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STS.062J / 21A.344J Drugs, Politics, and Culture, Spring 2003

Brain scans showing the effect of the drug Ritalin.
These three sets of brain scans from a young adult given a placebo (top) and two different doses of methylphenidate, or Ritalin (bottom), show the ability of Ritalin to block the transporter "gates" by which the brain chemical dopamine returns to its home cell after sending a pleasure signal. Red indicates more dopamine transporters available; blue is least transporters available. (Image courtesy Brookhaven National Laboratory.)

Highlights of this Course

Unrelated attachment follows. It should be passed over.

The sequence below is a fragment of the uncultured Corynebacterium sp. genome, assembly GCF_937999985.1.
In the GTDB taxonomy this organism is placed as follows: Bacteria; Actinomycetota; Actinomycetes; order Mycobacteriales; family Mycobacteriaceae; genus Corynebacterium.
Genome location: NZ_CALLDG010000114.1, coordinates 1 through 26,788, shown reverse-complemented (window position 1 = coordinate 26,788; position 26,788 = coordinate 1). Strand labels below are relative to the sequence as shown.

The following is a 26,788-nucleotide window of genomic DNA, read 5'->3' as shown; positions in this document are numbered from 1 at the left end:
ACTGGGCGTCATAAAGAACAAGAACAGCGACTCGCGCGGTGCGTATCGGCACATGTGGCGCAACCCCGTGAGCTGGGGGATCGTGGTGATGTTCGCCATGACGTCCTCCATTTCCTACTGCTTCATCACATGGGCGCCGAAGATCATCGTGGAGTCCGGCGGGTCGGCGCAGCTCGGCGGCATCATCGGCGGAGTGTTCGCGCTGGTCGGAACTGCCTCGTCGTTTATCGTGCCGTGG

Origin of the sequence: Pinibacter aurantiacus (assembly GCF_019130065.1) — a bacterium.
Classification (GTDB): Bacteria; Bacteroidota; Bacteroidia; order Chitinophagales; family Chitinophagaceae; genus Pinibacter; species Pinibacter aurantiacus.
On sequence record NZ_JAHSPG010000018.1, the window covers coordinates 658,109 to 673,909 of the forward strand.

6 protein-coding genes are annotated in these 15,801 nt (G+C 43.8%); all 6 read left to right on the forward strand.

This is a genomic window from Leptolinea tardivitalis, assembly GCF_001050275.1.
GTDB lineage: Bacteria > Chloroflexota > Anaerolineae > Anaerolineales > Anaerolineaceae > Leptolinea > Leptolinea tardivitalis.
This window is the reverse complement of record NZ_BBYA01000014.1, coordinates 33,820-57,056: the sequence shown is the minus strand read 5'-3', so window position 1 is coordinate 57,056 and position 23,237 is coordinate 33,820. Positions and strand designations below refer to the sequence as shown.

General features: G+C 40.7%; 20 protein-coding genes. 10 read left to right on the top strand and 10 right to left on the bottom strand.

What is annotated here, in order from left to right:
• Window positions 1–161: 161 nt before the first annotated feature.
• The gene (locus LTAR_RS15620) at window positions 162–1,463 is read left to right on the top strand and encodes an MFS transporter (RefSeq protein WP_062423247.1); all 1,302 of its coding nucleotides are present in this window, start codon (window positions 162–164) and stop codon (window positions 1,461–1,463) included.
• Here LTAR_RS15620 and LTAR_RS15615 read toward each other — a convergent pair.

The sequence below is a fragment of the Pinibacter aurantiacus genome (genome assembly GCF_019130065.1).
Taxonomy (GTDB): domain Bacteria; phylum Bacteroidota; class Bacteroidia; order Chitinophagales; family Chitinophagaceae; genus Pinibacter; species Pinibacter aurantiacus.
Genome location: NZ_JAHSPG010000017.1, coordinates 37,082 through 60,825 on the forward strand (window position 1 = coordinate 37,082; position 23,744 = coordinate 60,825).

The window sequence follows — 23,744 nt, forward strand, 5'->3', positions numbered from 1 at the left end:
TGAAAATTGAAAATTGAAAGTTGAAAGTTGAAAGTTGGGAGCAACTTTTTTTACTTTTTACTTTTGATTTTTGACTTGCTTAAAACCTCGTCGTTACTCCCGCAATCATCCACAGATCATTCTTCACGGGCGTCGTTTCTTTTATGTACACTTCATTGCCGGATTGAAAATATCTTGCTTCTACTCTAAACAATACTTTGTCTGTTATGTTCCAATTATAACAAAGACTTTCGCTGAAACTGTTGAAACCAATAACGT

This course features homework and essay assignments, which are located in the assignments section.

Course Description

Examines the relationship between drugs, politics, and society in cross-cultural perspective; use of mind-altering and habit-forming substances by "traditional societies"; the development of a global trade in sugar, opium, and cocaine with the rise of capitalism; and the use and abuse of alcohol, LSD, and Prozac in the US. Finishes by looking at the war on drugs, shifting attitudes to tobacco, and by evaluating America's drug laws.

 

Staff

Instructor:
Prof. Joseph Dumit

Course Meeting Times

Lectures:
Two sessions / week
1.5 hours / session

Level

Undergraduate

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